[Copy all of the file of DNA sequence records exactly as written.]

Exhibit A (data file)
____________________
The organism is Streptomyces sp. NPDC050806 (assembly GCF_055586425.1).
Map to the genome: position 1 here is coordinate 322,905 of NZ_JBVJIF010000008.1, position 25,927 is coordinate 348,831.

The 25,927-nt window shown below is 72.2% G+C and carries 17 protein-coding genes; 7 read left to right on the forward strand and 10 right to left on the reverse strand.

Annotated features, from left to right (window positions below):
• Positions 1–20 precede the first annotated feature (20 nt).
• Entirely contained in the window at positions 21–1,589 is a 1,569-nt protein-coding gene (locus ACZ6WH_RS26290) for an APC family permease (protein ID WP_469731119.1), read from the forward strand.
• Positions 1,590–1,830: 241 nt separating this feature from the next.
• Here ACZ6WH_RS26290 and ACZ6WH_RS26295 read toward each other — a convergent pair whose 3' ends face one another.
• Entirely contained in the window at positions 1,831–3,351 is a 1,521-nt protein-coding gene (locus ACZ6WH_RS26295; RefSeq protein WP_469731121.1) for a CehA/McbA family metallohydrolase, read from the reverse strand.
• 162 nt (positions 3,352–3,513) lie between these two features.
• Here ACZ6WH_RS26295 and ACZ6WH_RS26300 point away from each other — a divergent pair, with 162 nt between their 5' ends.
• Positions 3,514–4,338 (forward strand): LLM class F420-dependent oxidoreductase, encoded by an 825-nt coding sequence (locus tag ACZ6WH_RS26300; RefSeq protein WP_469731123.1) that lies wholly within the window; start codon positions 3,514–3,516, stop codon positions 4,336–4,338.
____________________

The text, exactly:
The organism is Streptomyces sp. NPDC050806 (assembly GCF_055586425.1).
Map to the genome: position 1 here is coordinate 322,905 of NZ_JBVJIF010000008.1, position 25,927 is coordinate 348,831.

The 25,927-nt window shown below is 72.2% G+C and carries 17 protein-coding genes; 7 read left to right on the forward strand and 10 right to left on the reverse strand.

Annotated features, from left to right (window positions below):
• Positions 1–20 precede the first annotated feature (20 nt).
• Entirely contained in the window at positions 21–1,589 is a 1,569-nt protein-coding gene (locus ACZ6WH_RS26290) for an APC family permease (protein ID WP_469731119.1), read from the forward strand.
• Positions 1,590–1,830: 241 nt separating this feature from the next.
• Here ACZ6WH_RS26290 and ACZ6WH_RS26295 read toward each other — a convergent pair whose 3' ends face one another.
• Entirely contained in the window at positions 1,831–3,351 is a 1,521-nt protein-coding gene (locus ACZ6WH_RS26295; RefSeq protein WP_469731121.1) for a CehA/McbA family metallohydrolase, read from the reverse strand.
• 162 nt (positions 3,352–3,513) lie between these two features.
• Here ACZ6WH_RS26295 and ACZ6WH_RS26300 point away from each other — a divergent pair, with 162 nt between their 5' ends.
• Positions 3,514–4,338 (forward strand): LLM class F420-dependent oxidoreductase, encoded by an 825-nt coding sequence (locus tag ACZ6WH_RS26300; RefSeq protein WP_469731123.1) that lies wholly within the window; start codon positions 3,514–3,516, stop codon positions 4,336–4,338.